ST Feb 15, 2008What kind of parents wouldn't send their children to primary school?
Refuse to send your kids to school? Govt may step in
MOE may consider taking parents of six children to court if they do not respond to counselling
By Theresa Tan
THE Education Ministry (MOE) may have to consider court action against some parents who have refused to send their children to school.
The six children involved have stopped school for some time, or only show up for classes from time to time despite extensive counselling and mediation.
If the ministry presses charges, it will be the first time it is doing so under the Compulsory Education Act, which was implemented in 2003.
The Act stipulates that anyone who fails to ensure that his child attends school shall be guilty of an offence.
If convicted, the person may be fined up to $5,000 or jailed up to a year, or both.
The authorities say they may have to consider using 'penal sanctions' because of the parents' poor response to counselling efforts by the schools involved and the Singapore Children's Society, a charity engaged by the ministry to counsel parents who do not enrol their children for Primary 1 classes.
In some cases, social workers have been trying to change the parents' minds for the last three years, but have come up empty.
When contacted by The Straits Times, the Children's Society said it was not authorised to give more details about the six cases.
But according to the ministry, there are several reasons why the children are 'not attending school regularly or stopped attending school for some time':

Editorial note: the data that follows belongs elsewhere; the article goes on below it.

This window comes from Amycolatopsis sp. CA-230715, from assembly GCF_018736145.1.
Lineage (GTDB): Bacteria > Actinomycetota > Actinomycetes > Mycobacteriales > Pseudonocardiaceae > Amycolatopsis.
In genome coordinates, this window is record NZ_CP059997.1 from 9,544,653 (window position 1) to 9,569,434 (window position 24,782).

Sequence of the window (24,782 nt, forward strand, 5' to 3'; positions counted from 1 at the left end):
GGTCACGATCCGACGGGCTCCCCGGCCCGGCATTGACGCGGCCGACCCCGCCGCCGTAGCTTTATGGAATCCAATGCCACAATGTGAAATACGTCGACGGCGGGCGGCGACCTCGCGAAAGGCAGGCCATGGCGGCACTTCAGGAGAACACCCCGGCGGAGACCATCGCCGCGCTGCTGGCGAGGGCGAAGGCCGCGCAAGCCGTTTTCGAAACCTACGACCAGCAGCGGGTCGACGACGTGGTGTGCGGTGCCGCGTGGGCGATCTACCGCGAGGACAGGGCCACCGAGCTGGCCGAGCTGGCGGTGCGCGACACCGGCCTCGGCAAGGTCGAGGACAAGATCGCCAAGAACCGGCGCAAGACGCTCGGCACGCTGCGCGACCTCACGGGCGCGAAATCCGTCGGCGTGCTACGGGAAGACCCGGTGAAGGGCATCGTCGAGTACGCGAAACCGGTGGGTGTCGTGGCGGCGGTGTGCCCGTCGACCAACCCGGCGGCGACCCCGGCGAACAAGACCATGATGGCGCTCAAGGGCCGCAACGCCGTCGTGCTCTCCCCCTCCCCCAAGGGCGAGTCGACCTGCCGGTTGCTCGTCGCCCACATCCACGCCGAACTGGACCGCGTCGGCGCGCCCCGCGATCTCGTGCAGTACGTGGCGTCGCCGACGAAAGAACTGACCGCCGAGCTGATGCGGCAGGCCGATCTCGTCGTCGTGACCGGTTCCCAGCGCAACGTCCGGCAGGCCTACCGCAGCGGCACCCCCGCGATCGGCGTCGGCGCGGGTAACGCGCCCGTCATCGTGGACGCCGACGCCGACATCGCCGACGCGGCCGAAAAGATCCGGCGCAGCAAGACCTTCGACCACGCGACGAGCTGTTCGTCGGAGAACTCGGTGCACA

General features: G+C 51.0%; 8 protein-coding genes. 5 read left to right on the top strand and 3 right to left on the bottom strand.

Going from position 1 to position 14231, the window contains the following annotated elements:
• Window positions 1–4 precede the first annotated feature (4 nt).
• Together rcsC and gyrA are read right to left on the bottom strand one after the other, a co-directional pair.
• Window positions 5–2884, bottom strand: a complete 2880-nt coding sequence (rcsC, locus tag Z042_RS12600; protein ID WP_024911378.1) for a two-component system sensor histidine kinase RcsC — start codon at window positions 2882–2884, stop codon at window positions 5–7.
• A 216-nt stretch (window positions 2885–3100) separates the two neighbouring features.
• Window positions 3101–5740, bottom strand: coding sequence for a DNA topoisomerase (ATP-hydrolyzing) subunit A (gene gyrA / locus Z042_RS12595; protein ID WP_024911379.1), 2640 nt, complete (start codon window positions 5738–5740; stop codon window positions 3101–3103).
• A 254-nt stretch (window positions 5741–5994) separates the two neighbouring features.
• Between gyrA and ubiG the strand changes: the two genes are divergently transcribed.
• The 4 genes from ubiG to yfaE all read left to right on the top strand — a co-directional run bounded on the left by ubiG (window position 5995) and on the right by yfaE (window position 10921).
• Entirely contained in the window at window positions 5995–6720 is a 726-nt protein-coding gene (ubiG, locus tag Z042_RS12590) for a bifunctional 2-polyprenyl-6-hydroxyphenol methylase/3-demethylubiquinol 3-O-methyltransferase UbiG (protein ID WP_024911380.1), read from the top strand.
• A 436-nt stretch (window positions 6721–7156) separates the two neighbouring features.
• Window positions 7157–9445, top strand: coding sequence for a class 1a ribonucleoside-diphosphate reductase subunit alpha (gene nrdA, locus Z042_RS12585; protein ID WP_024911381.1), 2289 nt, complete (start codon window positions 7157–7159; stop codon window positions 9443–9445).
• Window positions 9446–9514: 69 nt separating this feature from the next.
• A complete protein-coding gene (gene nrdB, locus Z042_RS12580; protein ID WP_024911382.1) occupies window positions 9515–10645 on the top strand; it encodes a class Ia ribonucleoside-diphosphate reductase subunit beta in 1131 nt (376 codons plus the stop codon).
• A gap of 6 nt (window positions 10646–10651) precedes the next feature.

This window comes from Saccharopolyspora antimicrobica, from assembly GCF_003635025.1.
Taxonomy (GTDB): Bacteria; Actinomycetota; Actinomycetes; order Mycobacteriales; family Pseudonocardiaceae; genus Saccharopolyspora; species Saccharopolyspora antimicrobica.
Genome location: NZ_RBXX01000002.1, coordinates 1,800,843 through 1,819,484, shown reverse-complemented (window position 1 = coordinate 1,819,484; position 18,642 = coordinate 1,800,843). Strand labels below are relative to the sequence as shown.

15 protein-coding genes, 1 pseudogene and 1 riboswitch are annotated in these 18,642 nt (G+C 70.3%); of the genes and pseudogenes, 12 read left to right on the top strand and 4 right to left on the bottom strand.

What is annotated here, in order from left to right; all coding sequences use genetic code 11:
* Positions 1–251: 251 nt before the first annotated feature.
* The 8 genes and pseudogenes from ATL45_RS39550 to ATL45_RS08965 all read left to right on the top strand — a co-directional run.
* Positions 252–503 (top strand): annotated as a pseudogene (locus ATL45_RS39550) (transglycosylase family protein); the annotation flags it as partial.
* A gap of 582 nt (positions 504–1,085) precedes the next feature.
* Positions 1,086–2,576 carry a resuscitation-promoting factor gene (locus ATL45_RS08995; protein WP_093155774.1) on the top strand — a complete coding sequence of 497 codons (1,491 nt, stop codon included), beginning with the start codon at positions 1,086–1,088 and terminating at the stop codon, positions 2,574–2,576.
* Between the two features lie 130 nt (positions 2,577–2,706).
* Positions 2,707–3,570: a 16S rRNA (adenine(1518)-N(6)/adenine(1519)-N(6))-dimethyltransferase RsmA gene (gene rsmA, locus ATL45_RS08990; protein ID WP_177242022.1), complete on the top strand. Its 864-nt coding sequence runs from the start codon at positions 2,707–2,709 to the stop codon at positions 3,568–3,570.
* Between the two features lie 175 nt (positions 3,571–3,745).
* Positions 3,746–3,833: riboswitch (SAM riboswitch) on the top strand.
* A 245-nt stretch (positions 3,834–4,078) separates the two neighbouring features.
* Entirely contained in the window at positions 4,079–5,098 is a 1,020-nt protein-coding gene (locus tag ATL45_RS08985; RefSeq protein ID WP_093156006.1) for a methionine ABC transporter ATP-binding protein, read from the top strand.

They come from dysfunctional families.
They have indifferent or lax parents.
They also may be influenced by older siblings who are school dropouts.
Opinion was divided on whether charging the parents would solve the problem or make matters worse.
Many kinds, actually. Let's see. Daddy could be dead, in jail, schizophrenic or completely broke. Mummy could be suicidal, alcoholic, disabled or regularly getting beaten up by her lovers. Or any permutation of the above.
So the kids have a big problem and it isn't the kind that is necessarily solved by fining or jailing one or both parents for not sending the kids to school. In fact, criminal punishment could well make things worse.
When I was a Deputy Public Prosecutor, I had sneak peeks into many lives of dark and quiet desperation. There are many people out there with huge personal problems, and some of them would end up in police files, and so I saw my fair share of them.
Today, as I type this, I recall one particular case of mine that crossed my desk many years ago. The man had been arrested for drug trafficking, following a dramatic CNB raid on his HDB flat. He, like his lover, was a drug addict.
The woman was pregnant. We had some suspicion that she too was a drug trafficker, but the evidence was too weak and so we proceeded on consumption and possession charges against her. As she was a repeat offender, she would be spending a long time in jail.
Whatever happened to that baby? Did the woman eventually give birth in prison? Who looks after babies whose mothers are still convicts? And if the baby was born at all, was it born normal? Or was its health permanently damaged by its mother's heavy drug abuse?
I don't know. I get sneak peeks, that is all, into these other lives. I read the police files, I appear in court, I prosecute my cases. Then I close the file and I move on with my own life, just as everyone else has to move on. Criminals and victims included.
That baby, if it had been born and if it had survived, should be a 7-year-old child by now. Time for primary school. Dear baby, do you even know your mother's name?